Jose Rivas, a criminal defense attorney in Florida, told PolitiFact that the Instagram video misinforms viewers, because in Florida, squatters can be charged with trespassing.

"In the context of the video, the actual owner will have plenty of opportunity to remove an illegal occupant (‘squatter’) before a squatter would be able to take ownership," said Shawn Eaton, operations director at Eaton Realty, a Florida real estate company. 

In Florida, if squatters want to claim a house that isn’t theirs, they can do so after living there seven years (even if they are illegally in the country), but they must pay property taxes and only one person can claim the property, according to World Population Review, an independent organization that publishes and analyzes demographic data.

In New York City, where many newly arrived migrants have settled, people may claim adverse possession regardless of their immigration status. If someone stays without permission in a property for more than 30 days, the owner must provide a written 10-day eviction notice. If a person has occupied the property without permission for fewer than 30 days, a written notice isn’t required.

Someone who came illegally to the U.S., or anyone else, can claim adverse possession in New York, but the person will have to "show clear and convincing evidence, which is a very high standard, that you have exclusively occupied the property for 10 or more years, continuously," said Joshua Price, a New York real estate attorney. 

"You can't, you can't just move into somebody's house and say, ‘I'm here now, adverse possession, I own this house,’ Price said. "It doesn't work like that."

In Texas, it can take at least three years for a squatter to obtain a property title under adverse possession, depending on how long the property has been occupied. People in the country illegally can also use this law to try to take ownership of a property, said Teri A. Walter, a civil trial lawyer in Texas. 

"Citizenship is not an element of adverse possession under any statute, so it doesn't matter," Walter said.

One mistake people often make when they file for adverse possession claims is saying they share the property with someone else, Walter said. In Texas, people cannot claim possession if they allow other trespassers or claimants inside the property, she said.

In California, squatters can claim a property after living in it for five years, making house improvements and paying taxes. The owners have  to know the squatters are there without their consent. In other states, such as Illinois, people must continuously occupy the property for 20 years before claiming legal ownership.

The Instagram video omits these nuances and details and makes it sound as if legally taking over an abandoned house is as straightforward, and easy, as walking into it.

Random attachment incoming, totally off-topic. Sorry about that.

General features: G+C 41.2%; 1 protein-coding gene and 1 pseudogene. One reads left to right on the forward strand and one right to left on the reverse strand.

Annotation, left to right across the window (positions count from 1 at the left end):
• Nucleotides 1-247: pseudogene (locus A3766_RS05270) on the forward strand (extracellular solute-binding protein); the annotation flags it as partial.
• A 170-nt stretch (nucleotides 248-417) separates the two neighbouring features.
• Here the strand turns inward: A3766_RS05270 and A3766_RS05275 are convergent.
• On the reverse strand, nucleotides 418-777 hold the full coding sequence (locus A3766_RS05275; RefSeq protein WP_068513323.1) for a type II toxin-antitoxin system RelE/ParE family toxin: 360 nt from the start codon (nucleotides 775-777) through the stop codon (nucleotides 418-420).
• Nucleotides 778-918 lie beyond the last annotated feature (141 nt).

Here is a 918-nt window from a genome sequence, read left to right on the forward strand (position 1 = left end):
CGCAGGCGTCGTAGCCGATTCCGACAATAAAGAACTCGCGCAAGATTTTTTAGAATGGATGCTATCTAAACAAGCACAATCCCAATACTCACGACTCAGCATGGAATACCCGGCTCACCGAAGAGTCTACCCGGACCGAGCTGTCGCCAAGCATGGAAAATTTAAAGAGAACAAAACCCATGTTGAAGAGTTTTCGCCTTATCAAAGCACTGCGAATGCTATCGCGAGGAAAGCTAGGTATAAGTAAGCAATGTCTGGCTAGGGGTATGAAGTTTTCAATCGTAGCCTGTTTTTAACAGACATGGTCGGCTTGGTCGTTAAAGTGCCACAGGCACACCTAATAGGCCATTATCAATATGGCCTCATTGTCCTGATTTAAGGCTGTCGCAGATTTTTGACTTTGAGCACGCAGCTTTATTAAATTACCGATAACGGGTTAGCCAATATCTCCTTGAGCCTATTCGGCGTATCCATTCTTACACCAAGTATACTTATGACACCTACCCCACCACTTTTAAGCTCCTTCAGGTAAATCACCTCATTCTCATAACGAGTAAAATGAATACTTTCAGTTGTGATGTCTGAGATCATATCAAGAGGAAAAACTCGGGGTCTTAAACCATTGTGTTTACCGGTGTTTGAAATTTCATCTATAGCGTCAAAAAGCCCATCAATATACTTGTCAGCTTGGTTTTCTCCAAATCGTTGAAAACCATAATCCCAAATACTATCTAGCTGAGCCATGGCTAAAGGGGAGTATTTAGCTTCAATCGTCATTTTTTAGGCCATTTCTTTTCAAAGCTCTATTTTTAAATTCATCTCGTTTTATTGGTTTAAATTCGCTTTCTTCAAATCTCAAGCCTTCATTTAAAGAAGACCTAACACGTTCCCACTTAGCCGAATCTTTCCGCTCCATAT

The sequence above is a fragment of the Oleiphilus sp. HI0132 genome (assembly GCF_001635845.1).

Our ruling

An Instagram post claims that a U.S. law says that "if a house is not inhabited, we can expropriate it."

People can try to move into abandoned houses, but property owners would have an opportunity to remove them before they could file for ownership, experts said. People in these houses could also be charged with trespassing, depending on the state.

Some states’ adverse possession laws pave the way for people to eventually own a house they didn’t buy or legally inherit. But the Instagram post leaves out significant legal context.

We rate this claim Mostly False. 


Our Sources

Instagram post, March 20, 2024

Instagram post, March 20, 2024

Instagram post, march 16, 2024

X post, March 20, 2024

TikTok post, March 16, 2024

AAOA, Squatters’ Rights: A Guide to State Law & How-To Evict, accessed March 21, 2024

World Population Review, Squatters Rights by State 2024, accessed March 21, 2024

Fox News, Venezuelan migrant brags about living off taxpayers, urges followers to 'unite' behind Times Square shooter, March 25, 2024

Email interview with Teri A. Walter, a board certified, civil trial lawyer in Texas, March 21, 2024

Email interview with Shawn Eaton, the director of operations of Eaton Realty, March 21, 2024

Online Sunshine, The 2023 Florida Statutes (including Special Session C), accessed March 21, 2024

Email interview with U.S. Department of Housing and Urban Development spokesperson, March 21, 2024

Phone interview with Josh C Price, a New York real estate attorney, March 25, 2024

Phone interview with Jose Rivas, a criminal defense attorney in Florida, March 25, 2024

Email interview with an ICE spokesperson, April 4, 2024

Adam Leitman Bailey, P.C. New York Real Estate Attorneys, Analyzing Adverse Possession Laws and Cases of the States East of the Mississippi River, accessed april 4, 2024

Factchequeado, Necesita contexto el video de "Leito Oficial" donde dice que en Estados Unidos se puede "invadir casas abandonadas", April 2, 2024

Cornell Law School, Adverse possession, accessed April 4, 2024

Nolos, Phrogging or Squatting a Crime?, accessed April 4, 2024

The Florida Senate, CS/CS/HB 621: Property Rights, accessed April 2, 2024

ICE, Alternatives to Detention, accessed April 5, 2024

Condominium Associates, How to Prevent Squatters from Taking Over Your HOA, March 16, 2023 2023

Innago, Illinois Squatter’s Rights, December 16, 2023